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February 2, 2017 By Twain Taylor

ECS Container Monitoring with CloudWatch and Sumo Logic

ECS" class="redactor-autoparser-object"> (EC2 Container Service) is a container management service that lets you manage your containerized applications in AWS. It uses EC2 instances to host Docker containers, and is a great option if you’re a long-time AWS user, and want the familiarity of the AWS platform as you make the transition to containers. In this post we discuss the challenges of monitoring an app in ECS, and why you need more than just CloudWatch to monitor ECS.


In ECS, container instances are EC2 instances that can be connected to form a cluster. These instances are run by Tasks which can be controlled by Task Definitions. To run an app on ECS, it needs to be architected with containerization in mind.

For many organizations, a key motivation for moving to ECS is to run their apps as a collection of microservices. Each service is handled by a cluster of containers on ECS. By architecting your app this way, you can manage each service individually, deploy them separately, isolate faults between them, and easily replace failed instances. However, it makes the entire process of developing and shipping an app more complicated. Let’s discuss some of the challenges with running containerized apps on ECS.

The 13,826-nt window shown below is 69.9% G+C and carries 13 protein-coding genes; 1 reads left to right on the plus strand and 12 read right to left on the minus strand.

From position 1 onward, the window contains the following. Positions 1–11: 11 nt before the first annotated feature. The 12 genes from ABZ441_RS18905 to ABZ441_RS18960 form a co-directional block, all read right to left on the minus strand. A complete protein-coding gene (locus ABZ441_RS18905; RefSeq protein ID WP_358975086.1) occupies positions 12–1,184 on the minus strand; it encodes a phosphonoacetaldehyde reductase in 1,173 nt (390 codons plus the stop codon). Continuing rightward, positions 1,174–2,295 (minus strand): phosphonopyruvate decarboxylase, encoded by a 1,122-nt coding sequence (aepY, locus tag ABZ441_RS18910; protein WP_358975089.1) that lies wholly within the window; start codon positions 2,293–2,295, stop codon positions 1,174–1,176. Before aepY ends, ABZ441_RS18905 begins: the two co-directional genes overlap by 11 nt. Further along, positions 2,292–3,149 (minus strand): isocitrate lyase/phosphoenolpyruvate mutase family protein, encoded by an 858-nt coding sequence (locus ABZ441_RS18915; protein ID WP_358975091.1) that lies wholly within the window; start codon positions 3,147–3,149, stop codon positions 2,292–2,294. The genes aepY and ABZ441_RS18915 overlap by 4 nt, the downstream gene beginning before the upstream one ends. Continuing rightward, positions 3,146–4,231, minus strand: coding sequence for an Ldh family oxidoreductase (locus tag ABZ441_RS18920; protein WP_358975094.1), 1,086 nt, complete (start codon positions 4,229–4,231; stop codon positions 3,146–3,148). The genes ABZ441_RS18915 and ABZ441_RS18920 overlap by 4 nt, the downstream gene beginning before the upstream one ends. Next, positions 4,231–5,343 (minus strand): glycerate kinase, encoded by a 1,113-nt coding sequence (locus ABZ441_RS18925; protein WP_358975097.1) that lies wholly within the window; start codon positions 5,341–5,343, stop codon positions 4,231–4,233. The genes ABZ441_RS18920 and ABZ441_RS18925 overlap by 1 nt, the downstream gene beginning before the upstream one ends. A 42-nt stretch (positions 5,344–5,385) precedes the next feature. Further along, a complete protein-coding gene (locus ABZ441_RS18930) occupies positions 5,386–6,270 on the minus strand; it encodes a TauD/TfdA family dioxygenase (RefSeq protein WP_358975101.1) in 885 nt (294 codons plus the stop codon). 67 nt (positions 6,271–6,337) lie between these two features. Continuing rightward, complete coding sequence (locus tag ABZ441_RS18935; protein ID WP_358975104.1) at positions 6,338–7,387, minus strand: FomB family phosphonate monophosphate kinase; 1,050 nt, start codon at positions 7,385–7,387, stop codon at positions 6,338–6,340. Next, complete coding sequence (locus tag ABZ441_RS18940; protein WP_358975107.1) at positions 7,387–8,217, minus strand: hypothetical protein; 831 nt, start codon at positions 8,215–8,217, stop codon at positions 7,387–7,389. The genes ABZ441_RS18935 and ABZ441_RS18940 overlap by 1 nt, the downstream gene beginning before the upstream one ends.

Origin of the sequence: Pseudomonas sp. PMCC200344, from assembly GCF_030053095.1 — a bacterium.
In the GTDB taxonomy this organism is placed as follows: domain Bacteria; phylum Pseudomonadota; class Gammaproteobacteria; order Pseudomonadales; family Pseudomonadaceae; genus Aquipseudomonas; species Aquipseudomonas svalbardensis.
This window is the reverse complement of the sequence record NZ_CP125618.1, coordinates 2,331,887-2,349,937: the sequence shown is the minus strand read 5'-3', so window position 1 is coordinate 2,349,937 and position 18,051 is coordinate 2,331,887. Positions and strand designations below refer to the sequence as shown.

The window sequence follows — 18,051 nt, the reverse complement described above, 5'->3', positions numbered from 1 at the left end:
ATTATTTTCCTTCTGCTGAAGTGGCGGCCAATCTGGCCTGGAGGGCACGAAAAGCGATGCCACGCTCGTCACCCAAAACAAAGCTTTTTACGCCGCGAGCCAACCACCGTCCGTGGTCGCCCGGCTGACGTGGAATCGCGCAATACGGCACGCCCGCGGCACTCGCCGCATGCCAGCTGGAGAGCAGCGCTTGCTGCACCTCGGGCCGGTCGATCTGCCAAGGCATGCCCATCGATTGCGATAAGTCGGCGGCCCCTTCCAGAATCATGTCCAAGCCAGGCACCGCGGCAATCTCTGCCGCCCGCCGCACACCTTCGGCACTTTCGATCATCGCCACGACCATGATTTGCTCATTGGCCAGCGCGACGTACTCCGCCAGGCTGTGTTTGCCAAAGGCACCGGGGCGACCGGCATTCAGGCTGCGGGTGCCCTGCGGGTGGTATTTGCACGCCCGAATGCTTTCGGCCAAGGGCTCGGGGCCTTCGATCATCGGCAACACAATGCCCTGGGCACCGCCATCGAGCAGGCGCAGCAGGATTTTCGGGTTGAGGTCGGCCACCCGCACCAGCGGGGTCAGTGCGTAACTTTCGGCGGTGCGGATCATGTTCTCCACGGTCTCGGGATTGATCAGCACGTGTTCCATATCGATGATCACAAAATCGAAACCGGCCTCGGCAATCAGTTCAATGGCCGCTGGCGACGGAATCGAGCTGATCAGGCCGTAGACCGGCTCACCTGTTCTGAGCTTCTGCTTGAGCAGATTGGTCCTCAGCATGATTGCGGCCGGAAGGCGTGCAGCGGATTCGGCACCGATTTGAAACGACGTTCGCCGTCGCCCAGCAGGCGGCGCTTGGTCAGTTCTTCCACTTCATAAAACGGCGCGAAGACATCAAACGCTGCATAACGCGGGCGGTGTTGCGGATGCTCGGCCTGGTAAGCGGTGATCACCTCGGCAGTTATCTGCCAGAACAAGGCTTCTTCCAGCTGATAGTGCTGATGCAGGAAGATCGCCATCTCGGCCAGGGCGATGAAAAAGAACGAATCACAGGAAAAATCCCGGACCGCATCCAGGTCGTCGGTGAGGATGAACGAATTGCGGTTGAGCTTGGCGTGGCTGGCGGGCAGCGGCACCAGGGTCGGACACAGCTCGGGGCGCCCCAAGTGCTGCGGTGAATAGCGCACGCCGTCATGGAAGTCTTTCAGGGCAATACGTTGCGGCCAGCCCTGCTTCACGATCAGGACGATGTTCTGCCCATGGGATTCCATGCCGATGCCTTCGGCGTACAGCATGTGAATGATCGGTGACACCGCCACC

Challenges with ECS Monitoring

  1. Distributed apps are complex
    Microservices bring a lot of management overhead that can’t be handled with traditional tools and approaches. ECS is made up of many components like tasks, task definitions, container instances, and clusters. The health of each part of the system and how they communicate with each other needs to be continuously monitored.
  2. New container instances need real-time monitoring
    You’ll likely be spinning up new container instances on a daily basis. Research shows that the average lifespan of containers is 10 hours, and that number is bound to decrease further as Docker becomes mainstream. This frantic pace of operations needs real-time monitoring.
  3. Root-cause analysis takes longer
    With the high volume of data and logs to monitor, troubleshooting needs a different approach. You can’t make do with real-time data streams—You need to be able to gain insights and take action on the data in real-time. You need a monitoring tool that does the heavy lifting and identifies patterns and anomalies from log data.

CloudWatch Delivers the Vital Monitoring Stats

CloudWatch is AWS’ default monitoring tool that provides monitoring for all AWS services. It captures performance data like CPU, memory, and network utilization. While the free tier gives you updates in five-minute intervals, you can pay for one-minute update intervals, which makes a big difference when monitoring containerized apps.